FOXBORO, Mass. — It would not be wise to expect Andre Carter to play at the same level he exhibited in 2011 with the Patriots. But the veteran pass rusher could be a boost to an already decent pass rush in New England.
Carter was not a highly sought-out free agent when the Patriots picked him up in 2011. He was coming off a season with just 2 1/2 sacks in five starts with the Redskins as an outside linebacker in Washington’s 3-4 defense. He bounced back in 2011 with a 10-sack season before going down in Week 15 with a quadriceps injury.
Carter had another 2 1/2-sack season with the Raiders in 12 games in 2012. He went unsigned until New England gave him a shot on Wednesday, signing him to a contract. Carter won’t get as much playing time in 2013 as he did in 2011, but he can still help out on third downs as an edge rusher.
In this weeks’ “No-Huddle Offense” we’ll go through some of the ways the Patriots can use Carter in the team’s hybrid defense.
1. New England could use Carter in Michael Buchanan‘s current role as the third-down rusher. Buchanan has struggled a bit in that role and can’t be counted on in the run game. Carter is more of a balanced player who could contribute on passing and rushing downs. Chandler Jones would kick inside in that situation.
2. Carter could also kick inside and play as either the third-down defensive tackle or as a five-technique defensive end in the Patriots’ 3-4. He hasn’t spent much time in that role before, but neither had Jones before this season. The Patriots used Jones and two defensive tackles on the line in the 3-4 before Week 7. Against the Jets, the team used three interior players on the line (typically Joe Vellano, Marcus Forston and Chris Jones) with Chandler Jones and Rob Ninkovich as outside linebackers and Dont’a Hightower and Brandon Spikes on the inside.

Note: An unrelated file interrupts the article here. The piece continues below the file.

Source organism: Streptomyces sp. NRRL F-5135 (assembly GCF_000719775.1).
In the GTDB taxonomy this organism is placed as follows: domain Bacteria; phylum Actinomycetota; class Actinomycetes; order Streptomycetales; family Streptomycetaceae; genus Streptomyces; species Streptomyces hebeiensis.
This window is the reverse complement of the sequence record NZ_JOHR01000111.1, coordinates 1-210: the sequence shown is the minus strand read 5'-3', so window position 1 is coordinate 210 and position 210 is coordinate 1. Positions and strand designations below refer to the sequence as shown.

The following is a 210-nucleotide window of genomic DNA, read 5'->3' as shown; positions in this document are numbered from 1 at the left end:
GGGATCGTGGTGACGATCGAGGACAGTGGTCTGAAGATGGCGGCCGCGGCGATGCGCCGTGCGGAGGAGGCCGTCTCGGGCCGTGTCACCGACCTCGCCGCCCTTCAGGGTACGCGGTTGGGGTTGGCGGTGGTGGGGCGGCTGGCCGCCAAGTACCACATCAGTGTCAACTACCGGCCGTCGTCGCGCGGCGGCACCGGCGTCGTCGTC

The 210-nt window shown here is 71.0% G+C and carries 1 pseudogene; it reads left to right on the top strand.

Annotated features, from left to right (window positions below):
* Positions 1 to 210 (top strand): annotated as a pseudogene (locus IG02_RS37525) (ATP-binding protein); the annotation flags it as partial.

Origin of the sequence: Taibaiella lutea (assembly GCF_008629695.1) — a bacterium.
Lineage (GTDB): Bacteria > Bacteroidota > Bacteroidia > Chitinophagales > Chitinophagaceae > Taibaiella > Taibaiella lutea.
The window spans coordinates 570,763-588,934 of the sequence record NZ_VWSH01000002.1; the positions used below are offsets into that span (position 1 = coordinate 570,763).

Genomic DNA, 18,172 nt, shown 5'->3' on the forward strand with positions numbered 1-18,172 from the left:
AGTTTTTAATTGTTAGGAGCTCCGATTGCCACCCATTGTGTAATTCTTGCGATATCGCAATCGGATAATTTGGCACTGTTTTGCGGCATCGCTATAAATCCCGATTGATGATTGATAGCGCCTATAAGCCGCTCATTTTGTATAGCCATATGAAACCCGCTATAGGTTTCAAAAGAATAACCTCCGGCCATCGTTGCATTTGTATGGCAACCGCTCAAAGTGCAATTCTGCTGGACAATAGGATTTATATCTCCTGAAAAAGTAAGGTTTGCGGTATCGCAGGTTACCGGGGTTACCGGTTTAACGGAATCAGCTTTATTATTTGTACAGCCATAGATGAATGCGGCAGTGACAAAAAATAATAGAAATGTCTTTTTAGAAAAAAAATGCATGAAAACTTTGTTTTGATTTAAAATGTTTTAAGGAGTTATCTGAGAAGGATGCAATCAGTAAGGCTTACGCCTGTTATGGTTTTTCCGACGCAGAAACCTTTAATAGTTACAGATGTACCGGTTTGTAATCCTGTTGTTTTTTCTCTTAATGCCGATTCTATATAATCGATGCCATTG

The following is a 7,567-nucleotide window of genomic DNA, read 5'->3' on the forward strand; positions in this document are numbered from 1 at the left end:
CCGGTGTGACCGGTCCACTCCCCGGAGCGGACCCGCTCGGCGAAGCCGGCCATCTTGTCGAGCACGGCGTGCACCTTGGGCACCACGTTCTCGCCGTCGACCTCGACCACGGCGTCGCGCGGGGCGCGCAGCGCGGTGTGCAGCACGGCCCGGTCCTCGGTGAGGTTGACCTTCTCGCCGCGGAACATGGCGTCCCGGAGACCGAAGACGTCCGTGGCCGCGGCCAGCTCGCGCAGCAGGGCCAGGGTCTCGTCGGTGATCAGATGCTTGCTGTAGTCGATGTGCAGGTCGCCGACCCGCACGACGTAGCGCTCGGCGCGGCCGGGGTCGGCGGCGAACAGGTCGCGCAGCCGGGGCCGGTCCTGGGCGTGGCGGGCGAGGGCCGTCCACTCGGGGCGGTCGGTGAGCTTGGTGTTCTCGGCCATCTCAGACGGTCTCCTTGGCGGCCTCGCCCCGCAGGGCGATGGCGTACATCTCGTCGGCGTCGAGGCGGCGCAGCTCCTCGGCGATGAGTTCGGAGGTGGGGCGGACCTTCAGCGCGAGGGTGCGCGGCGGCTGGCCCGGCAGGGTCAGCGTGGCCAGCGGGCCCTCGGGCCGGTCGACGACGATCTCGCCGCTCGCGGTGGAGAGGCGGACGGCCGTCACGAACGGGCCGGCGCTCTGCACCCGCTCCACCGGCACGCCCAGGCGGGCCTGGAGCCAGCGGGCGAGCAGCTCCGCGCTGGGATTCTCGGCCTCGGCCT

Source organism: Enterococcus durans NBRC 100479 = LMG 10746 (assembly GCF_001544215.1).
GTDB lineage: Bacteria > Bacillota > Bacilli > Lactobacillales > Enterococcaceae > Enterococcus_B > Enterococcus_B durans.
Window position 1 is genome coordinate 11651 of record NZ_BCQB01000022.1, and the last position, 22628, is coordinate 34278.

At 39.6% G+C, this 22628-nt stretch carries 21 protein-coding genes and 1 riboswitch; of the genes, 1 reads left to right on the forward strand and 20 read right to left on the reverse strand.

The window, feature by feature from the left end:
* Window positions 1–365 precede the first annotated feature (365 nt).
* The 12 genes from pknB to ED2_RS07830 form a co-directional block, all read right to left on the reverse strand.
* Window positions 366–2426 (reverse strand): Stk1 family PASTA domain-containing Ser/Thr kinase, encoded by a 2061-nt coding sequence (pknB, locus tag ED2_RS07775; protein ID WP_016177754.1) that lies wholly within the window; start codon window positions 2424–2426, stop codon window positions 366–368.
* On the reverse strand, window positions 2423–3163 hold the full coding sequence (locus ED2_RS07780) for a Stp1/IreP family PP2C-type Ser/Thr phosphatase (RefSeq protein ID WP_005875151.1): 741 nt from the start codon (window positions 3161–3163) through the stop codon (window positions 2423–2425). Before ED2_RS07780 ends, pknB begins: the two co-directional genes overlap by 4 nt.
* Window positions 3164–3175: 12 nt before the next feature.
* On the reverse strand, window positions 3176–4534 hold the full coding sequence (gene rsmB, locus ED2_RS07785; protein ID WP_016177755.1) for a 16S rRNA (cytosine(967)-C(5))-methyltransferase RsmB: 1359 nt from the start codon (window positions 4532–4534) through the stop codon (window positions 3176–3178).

If Carter played on the line in the base 3-4, the team could either use Chandler Jones as the other defensive end or continue to stand him up at outside linebacker and have Chris Jones and Joe Vellano next to Carter on the line.
3. Carter could also be used in the base 3-4 or 4-3 as a defensive end or outside linebacker. In the 3-4, Chandler Jones, Chris Jones and Vellano would likely be on the line, and Ninkovich, Carter, Hightower and Spikes would be standing up. In the 4-3, Carter, Jones, Jones and Vellano would be on the line with Ninkovich, Hightower and Spikes at linebacker. That would decrease reps for Jamie Collins and Marcus Forston, who could still get work in more of a rotational role.
4. Collins played really well in the first quarter, but was removed from the base defense for Forston as the Jets started to run more. Collins was very impressive as an outside rusher, though. He displayed impressive power and speed off the edge. It was unfortunately he only got 17 snaps.
5. Kyle Arrington was sidelined midway through the second quarter. He’s played well inside and outside this season, so it was interesting to see Belichick remove Arrington so quickly after he struggled to cover Jeremy Kerley. It will be interesting to see whether Logan Ryan or Arrington plays as the third cornerback once Aqib Talib comes back.
6. I thought Hightower played well, though the general public doesn’t seem to think so. He struggled on three or four plays in coverage, but he was very good imitating Jerod Mayo against the run. Mayo might have struggled on the plays Hightower could not keep up in too.
7. It’s not evident by statistics, but the rookie receivers are absolutely improving every week. The Patriots could still acquire a veteran receiver via trade, but they certainly don’t need to. Emmanuel Sanders is a name to watch for trades.
8. The Patriots’ offensive line hasn’t been as strong as in years’ past, but they seem to be improving. One player who’s not playing on the same level as last year is center Ryan Wendell who was getting pushed aside by Muhammad Wilkerson on Sunday.
9. The Patriots obviously miss Vince Wilfork, Jerod Mayo and Tommy Kelly, but they were still very stout against the Jets’ run game. They allowed just 3.4 yards per carry on 52 rushes. It was impressive to see New England allow a long run of just 17 yards.
10. It’s incredible that the Jets are still running wildcat looks on offense. They weren’t successful when Josh Cribbs and Bilal Powell were getting direct snaps and there’s no fear they’re going to pass the ball. Why use the wildcat when Geno Smith is already a threat with his legs?
11. One more perplexing play came at the end of the first half. The Jets ran the ball with Tommy Bohanan rather than kneeling on it after the Patriots had to punt. There was no upside in running the ball with Bohanan and all downside. Hightower was obviously going for the strip on the play. Seriously, why run with your fullback just to waste the last 10 seconds?
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